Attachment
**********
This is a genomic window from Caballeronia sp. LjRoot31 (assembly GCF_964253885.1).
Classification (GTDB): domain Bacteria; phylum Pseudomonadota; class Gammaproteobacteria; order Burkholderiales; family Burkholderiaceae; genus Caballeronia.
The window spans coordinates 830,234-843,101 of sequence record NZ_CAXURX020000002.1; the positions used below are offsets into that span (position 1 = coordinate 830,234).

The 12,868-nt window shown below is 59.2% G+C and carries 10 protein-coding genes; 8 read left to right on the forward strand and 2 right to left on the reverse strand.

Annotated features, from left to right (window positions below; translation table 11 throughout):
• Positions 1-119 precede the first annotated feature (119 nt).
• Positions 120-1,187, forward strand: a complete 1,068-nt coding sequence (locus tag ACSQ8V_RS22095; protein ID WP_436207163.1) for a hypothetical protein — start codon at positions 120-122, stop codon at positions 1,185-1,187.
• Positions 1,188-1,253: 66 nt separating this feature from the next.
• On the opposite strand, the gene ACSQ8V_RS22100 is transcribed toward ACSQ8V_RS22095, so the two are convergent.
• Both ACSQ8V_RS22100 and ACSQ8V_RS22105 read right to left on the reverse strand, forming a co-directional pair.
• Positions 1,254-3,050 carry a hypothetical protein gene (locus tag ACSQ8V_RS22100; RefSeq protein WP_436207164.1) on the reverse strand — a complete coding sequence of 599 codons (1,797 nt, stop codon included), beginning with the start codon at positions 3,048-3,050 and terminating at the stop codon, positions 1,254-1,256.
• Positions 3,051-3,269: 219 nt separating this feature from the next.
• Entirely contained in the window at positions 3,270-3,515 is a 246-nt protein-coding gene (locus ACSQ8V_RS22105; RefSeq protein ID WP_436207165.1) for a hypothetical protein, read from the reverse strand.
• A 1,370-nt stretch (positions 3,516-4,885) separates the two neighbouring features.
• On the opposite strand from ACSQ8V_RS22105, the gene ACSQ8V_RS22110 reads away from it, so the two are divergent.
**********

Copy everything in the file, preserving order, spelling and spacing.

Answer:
This is a genomic window from Caballeronia sp. LjRoot31 (assembly GCF_964253885.1).
Classification (GTDB): domain Bacteria; phylum Pseudomonadota; class Gammaproteobacteria; order Burkholderiales; family Burkholderiaceae; genus Caballeronia.
The window spans coordinates 830,234-843,101 of sequence record NZ_CAXURX020000002.1; the positions used below are offsets into that span (position 1 = coordinate 830,234).

The 12,868-nt window shown below is 59.2% G+C and carries 10 protein-coding genes; 8 read left to right on the forward strand and 2 right to left on the reverse strand.

Annotated features, from left to right (window positions below; translation table 11 throughout):
• Positions 1-119 precede the first annotated feature (119 nt).
• Positions 120-1,187, forward strand: a complete 1,068-nt coding sequence (locus tag ACSQ8V_RS22095; protein ID WP_436207163.1) for a hypothetical protein — start codon at positions 120-122, stop codon at positions 1,185-1,187.
• Positions 1,188-1,253: 66 nt separating this feature from the next.
• On the opposite strand, the gene ACSQ8V_RS22100 is transcribed toward ACSQ8V_RS22095, so the two are convergent.
• Both ACSQ8V_RS22100 and ACSQ8V_RS22105 read right to left on the reverse strand, forming a co-directional pair.
• Positions 1,254-3,050 carry a hypothetical protein gene (locus tag ACSQ8V_RS22100; RefSeq protein WP_436207164.1) on the reverse strand — a complete coding sequence of 599 codons (1,797 nt, stop codon included), beginning with the start codon at positions 3,048-3,050 and terminating at the stop codon, positions 1,254-1,256.
• Positions 3,051-3,269: 219 nt separating this feature from the next.
• Entirely contained in the window at positions 3,270-3,515 is a 246-nt protein-coding gene (locus ACSQ8V_RS22105; RefSeq protein ID WP_436207165.1) for a hypothetical protein, read from the reverse strand.
• A 1,370-nt stretch (positions 3,516-4,885) separates the two neighbouring features.
• On the opposite strand from ACSQ8V_RS22105, the gene ACSQ8V_RS22110 reads away from it, so the two are divergent.